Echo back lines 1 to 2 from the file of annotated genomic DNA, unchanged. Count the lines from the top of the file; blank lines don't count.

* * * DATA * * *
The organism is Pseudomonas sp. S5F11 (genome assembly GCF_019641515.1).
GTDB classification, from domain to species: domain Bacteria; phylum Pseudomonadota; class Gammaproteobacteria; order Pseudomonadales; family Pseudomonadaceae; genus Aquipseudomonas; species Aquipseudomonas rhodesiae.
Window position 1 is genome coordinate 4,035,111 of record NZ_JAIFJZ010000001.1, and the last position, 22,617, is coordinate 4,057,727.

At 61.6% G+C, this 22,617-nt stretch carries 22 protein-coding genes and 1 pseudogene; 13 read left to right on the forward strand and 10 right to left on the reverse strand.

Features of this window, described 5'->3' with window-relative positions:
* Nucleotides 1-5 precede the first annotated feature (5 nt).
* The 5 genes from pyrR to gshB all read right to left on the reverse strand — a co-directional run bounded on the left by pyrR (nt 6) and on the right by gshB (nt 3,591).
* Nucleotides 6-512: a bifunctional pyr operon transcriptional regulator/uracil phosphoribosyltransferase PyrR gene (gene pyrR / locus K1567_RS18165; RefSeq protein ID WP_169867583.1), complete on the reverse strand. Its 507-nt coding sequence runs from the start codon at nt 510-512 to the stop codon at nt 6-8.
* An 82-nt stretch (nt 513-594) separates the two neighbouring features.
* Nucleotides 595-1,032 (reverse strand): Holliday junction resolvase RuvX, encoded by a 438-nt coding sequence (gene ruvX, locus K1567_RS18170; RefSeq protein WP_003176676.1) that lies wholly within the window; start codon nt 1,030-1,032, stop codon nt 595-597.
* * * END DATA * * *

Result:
The organism is Pseudomonas sp. S5F11 (genome assembly GCF_019641515.1).
GTDB classification, from domain to species: domain Bacteria; phylum Pseudomonadota; class Gammaproteobacteria; order Pseudomonadales; family Pseudomonadaceae; genus Aquipseudomonas; species Aquipseudomonas rhodesiae.